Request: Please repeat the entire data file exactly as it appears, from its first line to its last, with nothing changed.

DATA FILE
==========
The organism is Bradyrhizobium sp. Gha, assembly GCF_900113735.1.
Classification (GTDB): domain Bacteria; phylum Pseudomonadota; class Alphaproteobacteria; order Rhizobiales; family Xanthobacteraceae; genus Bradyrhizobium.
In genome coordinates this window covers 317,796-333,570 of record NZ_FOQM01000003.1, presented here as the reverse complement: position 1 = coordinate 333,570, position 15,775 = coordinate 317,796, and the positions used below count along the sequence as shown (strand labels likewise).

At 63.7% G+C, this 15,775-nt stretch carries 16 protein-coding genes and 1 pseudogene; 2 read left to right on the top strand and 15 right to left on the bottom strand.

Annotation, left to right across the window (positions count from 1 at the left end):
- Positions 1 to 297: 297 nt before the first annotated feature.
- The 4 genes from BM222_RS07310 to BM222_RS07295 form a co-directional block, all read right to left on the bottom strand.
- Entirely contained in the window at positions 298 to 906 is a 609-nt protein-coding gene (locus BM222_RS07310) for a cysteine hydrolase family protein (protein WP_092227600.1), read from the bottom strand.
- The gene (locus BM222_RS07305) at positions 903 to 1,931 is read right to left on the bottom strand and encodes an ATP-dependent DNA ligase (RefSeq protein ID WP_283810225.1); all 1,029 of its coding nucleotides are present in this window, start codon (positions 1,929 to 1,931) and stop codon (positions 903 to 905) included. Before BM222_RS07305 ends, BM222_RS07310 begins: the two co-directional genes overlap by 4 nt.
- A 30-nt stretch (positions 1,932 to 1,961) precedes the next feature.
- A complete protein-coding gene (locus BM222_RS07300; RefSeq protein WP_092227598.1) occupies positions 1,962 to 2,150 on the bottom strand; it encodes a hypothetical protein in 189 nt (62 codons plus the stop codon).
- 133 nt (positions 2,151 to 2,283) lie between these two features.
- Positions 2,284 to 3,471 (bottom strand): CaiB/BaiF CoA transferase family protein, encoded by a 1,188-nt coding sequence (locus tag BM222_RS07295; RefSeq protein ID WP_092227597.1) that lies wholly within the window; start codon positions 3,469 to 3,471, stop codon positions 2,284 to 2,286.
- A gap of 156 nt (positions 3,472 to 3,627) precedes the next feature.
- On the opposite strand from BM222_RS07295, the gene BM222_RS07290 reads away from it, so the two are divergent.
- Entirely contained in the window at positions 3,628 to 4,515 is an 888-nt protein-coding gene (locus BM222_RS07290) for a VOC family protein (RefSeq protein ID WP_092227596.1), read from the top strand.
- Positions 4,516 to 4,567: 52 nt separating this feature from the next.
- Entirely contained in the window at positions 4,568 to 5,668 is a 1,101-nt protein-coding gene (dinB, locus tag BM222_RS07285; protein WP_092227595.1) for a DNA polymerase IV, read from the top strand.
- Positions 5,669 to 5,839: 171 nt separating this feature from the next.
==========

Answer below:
The organism is Bradyrhizobium sp. Gha, assembly GCF_900113735.1.
Classification (GTDB): domain Bacteria; phylum Pseudomonadota; class Alphaproteobacteria; order Rhizobiales; family Xanthobacteraceae; genus Bradyrhizobium.
In genome coordinates this window covers 317,796-333,570 of record NZ_FOQM01000003.1, presented here as the reverse complement: position 1 = coordinate 333,570, position 15,775 = coordinate 317,796, and the positions used below count along the sequence as shown (strand labels likewise).

At 63.7% G+C, this 15,775-nt stretch carries 16 protein-coding genes and 1 pseudogene; 2 read left to right on the top strand and 15 right to left on the bottom strand.

Annotation, left to right across the window (positions count from 1 at the left end):
- Positions 1 to 297: 297 nt before the first annotated feature.
- The 4 genes from BM222_RS07310 to BM222_RS07295 form a co-directional block, all read right to left on the bottom strand.
- Entirely contained in the window at positions 298 to 906 is a 609-nt protein-coding gene (locus BM222_RS07310) for a cysteine hydrolase family protein (protein WP_092227600.1), read from the bottom strand.
- The gene (locus BM222_RS07305) at positions 903 to 1,931 is read right to left on the bottom strand and encodes an ATP-dependent DNA ligase (RefSeq protein ID WP_283810225.1); all 1,029 of its coding nucleotides are present in this window, start codon (positions 1,929 to 1,931) and stop codon (positions 903 to 905) included. Before BM222_RS07305 ends, BM222_RS07310 begins: the two co-directional genes overlap by 4 nt.
- A 30-nt stretch (positions 1,932 to 1,961) precedes the next feature.
- A complete protein-coding gene (locus BM222_RS07300; RefSeq protein WP_092227598.1) occupies positions 1,962 to 2,150 on the bottom strand; it encodes a hypothetical protein in 189 nt (62 codons plus the stop codon).
- 133 nt (positions 2,151 to 2,283) lie between these two features.
- Positions 2,284 to 3,471 (bottom strand): CaiB/BaiF CoA transferase family protein, encoded by a 1,188-nt coding sequence (locus tag BM222_RS07295; RefSeq protein ID WP_092227597.1) that lies wholly within the window; start codon positions 3,469 to 3,471, stop codon positions 2,284 to 2,286.
- A gap of 156 nt (positions 3,472 to 3,627) precedes the next feature.
- On the opposite strand from BM222_RS07295, the gene BM222_RS07290 reads away from it, so the two are divergent.
- Entirely contained in the window at positions 3,628 to 4,515 is an 888-nt protein-coding gene (locus BM222_RS07290) for a VOC family protein (RefSeq protein ID WP_092227596.1), read from the top strand.
- Positions 4,516 to 4,567: 52 nt separating this feature from the next.
- Entirely contained in the window at positions 4,568 to 5,668 is a 1,101-nt protein-coding gene (dinB, locus tag BM222_RS07285; protein WP_092227595.1) for a DNA polymerase IV, read from the top strand.
- Positions 5,669 to 5,839: 171 nt separating this feature from the next.